Literalism is a commitment to strict exactness of words or meanings in translation or interpretation. A literal translation seeks to represent as accurately as possible in one language the words which were written in another. By way of contrast, a paraphrase translation seeks only to reproduce the meaning (or the translator's understanding of the meaning) of the original.
Most often literalism is used in connection with biblical interpretation. Generally it seeks to discover the author's intent by focusing upon his words in their plain, most obvious sense. The Jewish rabbis practiced an extreme form of literalism which stressed external and even minor points of OT or traditional requirements. They gave little thought to the intent or purpose that lay behind the texts with which they dealt and so received the condemnation of Jesus (Matt. 23:23 - 24; Mark 7:3 - 23). Medieval interpreters sought a fourfold meaning (the quadriga), literal, moral, allegorical, and anagogical, for every text. The plain, literal meaning was considered the lowest and least important level of meaning and received little attention. Disregard for the literal meaning led many of these theologians into sometimes wild speculations and vastly different allegorical or mystical interpretations for the same text.
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Since the Reformation at least two main trajectories of thought have come to be associated with literalism. One attitude seems akin to that of the rabbis. It approaches the text in such a strict, unimaginative way that word and letter are permitted to suppress the spirit of the text. Interpretation becomes a mechanical, grammatical, logical process. In extreme forms this type of literalism makes no room for special consideration for figurative literary forms such as poetry or metaphor nor for the possibility of unique situations addressed by the author.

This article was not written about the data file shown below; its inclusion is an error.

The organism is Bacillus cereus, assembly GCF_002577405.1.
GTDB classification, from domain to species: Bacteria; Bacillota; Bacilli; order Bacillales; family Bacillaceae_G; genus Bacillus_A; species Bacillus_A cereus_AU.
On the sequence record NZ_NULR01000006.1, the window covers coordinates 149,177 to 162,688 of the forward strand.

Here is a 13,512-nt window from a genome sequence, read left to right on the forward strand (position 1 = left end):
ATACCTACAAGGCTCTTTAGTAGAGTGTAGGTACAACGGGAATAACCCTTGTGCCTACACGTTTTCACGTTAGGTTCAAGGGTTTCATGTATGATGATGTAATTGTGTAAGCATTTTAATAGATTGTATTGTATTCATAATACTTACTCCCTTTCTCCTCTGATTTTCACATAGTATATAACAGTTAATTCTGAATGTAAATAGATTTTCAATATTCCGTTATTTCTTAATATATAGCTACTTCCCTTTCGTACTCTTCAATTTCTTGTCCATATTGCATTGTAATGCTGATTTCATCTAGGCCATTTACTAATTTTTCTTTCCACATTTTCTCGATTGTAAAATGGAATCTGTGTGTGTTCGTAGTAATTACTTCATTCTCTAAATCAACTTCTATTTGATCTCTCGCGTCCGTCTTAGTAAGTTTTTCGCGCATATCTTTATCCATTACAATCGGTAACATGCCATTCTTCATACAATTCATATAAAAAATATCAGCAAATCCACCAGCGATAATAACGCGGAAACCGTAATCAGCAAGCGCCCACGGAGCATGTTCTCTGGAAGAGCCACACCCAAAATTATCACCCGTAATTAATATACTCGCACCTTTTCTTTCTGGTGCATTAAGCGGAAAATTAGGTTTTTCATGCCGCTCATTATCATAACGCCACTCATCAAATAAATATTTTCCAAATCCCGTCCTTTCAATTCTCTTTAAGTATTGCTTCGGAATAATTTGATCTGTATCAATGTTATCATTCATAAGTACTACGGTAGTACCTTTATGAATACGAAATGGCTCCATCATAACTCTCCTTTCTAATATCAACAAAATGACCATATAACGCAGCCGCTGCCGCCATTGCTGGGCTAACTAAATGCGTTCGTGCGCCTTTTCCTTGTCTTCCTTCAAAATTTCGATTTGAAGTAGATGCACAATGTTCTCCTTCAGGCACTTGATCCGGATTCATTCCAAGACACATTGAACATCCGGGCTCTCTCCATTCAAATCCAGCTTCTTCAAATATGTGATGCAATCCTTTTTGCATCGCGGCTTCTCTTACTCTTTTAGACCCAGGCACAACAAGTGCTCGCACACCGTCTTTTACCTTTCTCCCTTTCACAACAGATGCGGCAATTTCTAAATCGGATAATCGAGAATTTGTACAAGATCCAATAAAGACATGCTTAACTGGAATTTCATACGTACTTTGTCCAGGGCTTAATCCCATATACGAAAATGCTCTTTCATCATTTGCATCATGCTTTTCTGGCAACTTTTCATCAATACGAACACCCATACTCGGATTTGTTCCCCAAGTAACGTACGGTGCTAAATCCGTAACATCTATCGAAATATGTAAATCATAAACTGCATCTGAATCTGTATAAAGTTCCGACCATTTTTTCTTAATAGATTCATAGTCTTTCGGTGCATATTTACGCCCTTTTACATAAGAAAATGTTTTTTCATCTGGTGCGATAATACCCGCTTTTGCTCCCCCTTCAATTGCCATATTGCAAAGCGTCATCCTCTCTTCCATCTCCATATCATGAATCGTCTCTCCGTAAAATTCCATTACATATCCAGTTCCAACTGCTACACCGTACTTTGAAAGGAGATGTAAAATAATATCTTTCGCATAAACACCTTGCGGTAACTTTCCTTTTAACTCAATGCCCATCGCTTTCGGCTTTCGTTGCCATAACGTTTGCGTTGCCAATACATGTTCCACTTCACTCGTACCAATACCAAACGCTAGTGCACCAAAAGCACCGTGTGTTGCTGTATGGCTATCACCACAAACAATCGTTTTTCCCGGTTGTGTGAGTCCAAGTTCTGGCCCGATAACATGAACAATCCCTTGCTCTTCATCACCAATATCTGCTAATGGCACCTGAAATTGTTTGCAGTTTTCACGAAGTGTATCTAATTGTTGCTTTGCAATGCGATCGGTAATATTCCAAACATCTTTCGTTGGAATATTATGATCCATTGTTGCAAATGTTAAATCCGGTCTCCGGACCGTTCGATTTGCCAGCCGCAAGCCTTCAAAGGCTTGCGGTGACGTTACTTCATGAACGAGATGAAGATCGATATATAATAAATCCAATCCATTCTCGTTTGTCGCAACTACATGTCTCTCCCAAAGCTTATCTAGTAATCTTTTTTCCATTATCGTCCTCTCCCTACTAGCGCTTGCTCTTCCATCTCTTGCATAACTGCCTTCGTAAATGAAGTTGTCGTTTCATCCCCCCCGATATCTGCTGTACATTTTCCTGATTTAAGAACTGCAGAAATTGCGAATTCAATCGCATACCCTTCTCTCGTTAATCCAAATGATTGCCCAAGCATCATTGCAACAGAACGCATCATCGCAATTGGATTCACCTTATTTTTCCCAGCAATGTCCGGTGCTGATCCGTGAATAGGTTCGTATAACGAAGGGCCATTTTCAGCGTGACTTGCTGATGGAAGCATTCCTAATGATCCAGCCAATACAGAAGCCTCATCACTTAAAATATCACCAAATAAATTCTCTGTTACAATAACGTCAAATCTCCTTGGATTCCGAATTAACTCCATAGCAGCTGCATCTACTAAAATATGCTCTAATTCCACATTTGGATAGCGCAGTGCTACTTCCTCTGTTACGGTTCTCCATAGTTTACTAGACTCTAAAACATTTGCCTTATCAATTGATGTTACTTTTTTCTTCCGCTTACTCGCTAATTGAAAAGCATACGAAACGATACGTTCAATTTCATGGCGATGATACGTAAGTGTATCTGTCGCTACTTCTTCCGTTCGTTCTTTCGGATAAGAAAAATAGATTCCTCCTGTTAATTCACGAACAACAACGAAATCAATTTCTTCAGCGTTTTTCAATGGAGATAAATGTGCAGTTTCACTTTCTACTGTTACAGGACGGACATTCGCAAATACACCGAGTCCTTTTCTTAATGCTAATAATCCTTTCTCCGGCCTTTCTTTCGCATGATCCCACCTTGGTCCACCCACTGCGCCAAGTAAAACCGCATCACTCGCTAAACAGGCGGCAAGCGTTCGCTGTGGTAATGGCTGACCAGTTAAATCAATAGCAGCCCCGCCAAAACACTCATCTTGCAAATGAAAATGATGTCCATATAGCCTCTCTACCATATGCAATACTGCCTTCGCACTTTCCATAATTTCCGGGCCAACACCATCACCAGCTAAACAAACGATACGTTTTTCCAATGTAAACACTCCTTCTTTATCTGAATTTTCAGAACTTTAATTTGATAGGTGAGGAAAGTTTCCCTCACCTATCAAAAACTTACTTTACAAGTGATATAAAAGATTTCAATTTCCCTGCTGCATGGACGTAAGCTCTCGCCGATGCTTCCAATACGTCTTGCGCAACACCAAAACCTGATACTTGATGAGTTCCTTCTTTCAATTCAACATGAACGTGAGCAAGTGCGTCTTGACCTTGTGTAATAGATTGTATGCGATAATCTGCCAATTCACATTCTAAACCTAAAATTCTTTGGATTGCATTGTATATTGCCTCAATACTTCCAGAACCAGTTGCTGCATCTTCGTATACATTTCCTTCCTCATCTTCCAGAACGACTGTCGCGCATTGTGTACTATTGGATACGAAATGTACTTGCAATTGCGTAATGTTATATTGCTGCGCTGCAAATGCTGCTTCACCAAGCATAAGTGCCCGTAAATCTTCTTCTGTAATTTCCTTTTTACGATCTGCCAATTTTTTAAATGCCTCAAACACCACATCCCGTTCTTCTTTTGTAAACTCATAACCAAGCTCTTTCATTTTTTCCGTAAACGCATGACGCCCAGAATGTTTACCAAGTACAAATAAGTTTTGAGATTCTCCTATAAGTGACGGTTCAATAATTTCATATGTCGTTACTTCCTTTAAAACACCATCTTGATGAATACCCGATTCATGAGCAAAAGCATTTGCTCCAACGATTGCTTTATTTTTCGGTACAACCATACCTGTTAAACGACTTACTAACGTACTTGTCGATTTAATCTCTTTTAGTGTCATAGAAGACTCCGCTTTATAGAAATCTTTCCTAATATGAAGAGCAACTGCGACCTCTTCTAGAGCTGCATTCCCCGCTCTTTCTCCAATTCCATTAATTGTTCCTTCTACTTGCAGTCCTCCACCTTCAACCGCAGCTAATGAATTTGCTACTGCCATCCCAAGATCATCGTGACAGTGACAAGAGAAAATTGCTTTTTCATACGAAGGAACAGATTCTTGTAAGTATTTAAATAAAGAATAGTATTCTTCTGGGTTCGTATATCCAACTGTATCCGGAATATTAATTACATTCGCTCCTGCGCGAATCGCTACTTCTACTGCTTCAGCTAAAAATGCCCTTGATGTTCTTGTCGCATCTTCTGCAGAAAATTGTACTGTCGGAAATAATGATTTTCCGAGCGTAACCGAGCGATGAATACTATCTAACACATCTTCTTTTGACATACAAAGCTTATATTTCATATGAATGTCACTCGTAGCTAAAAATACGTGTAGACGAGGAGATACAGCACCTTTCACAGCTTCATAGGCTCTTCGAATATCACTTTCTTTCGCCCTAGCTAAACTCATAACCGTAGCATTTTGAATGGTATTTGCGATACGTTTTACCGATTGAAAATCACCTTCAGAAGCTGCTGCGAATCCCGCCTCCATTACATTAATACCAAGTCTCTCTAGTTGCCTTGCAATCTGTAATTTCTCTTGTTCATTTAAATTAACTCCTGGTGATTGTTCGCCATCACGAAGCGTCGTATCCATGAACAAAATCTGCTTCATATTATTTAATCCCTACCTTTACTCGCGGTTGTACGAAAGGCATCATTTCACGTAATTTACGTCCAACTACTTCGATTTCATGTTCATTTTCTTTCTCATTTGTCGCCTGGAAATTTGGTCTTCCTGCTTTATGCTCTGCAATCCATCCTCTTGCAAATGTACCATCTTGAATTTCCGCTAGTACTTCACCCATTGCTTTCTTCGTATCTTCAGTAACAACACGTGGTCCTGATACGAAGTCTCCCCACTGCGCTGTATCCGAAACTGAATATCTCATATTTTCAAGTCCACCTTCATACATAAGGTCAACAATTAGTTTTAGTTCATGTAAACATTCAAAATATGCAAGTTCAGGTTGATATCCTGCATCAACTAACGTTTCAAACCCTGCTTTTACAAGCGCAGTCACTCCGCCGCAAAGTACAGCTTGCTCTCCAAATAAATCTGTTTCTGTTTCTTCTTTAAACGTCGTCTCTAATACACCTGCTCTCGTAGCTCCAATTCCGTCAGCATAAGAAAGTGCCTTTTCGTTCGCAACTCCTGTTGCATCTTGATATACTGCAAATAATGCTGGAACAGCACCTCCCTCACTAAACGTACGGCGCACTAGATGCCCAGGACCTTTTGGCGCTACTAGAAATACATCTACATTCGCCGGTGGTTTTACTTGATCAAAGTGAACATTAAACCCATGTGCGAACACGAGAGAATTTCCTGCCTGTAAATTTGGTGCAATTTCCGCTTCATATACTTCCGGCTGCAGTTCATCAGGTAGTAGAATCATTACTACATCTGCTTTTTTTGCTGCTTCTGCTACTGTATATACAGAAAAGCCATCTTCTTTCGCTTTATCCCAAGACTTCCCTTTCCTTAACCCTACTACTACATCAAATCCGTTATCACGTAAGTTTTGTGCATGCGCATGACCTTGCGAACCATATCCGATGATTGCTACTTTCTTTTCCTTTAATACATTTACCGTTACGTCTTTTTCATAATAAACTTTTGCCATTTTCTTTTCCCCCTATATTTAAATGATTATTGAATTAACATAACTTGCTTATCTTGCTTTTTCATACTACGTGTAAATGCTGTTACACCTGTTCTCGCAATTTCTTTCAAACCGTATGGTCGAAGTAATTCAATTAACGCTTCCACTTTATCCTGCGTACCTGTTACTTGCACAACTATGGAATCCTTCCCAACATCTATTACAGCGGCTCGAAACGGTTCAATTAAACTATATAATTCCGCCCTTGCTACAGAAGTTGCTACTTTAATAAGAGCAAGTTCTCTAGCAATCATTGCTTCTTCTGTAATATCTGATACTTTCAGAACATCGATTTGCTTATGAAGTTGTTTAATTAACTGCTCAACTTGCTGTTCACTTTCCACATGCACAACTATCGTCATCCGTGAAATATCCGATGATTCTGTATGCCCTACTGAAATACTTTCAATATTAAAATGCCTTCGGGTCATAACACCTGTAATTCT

Other contemporary adherents of literalism, no less devoted to finding the true meaning of the text as intended by the author, employ different attitudes and methodologies. They seek to apply interpretative principles and rules with a sense of appropriateness and sensitivity. In addition to grammatical and philosophical investigations they employ information about the author's historical and cultural situation that may aid in interpretation. Differing literary forms and genres are handled with methods suitable to their type. Individual passages are considered within their immediate context in the writing in which they appear as well as within the totality of Scripture. These interpreters focus upon words and externals in order that these may lead them to the meaning and spirit of the text. For them "literalism" means to seek the plain meaning without exaggeration, distortion, or inaccuracy.
J J Scott, Jr.
(Elwell Evangelical Dictionary)
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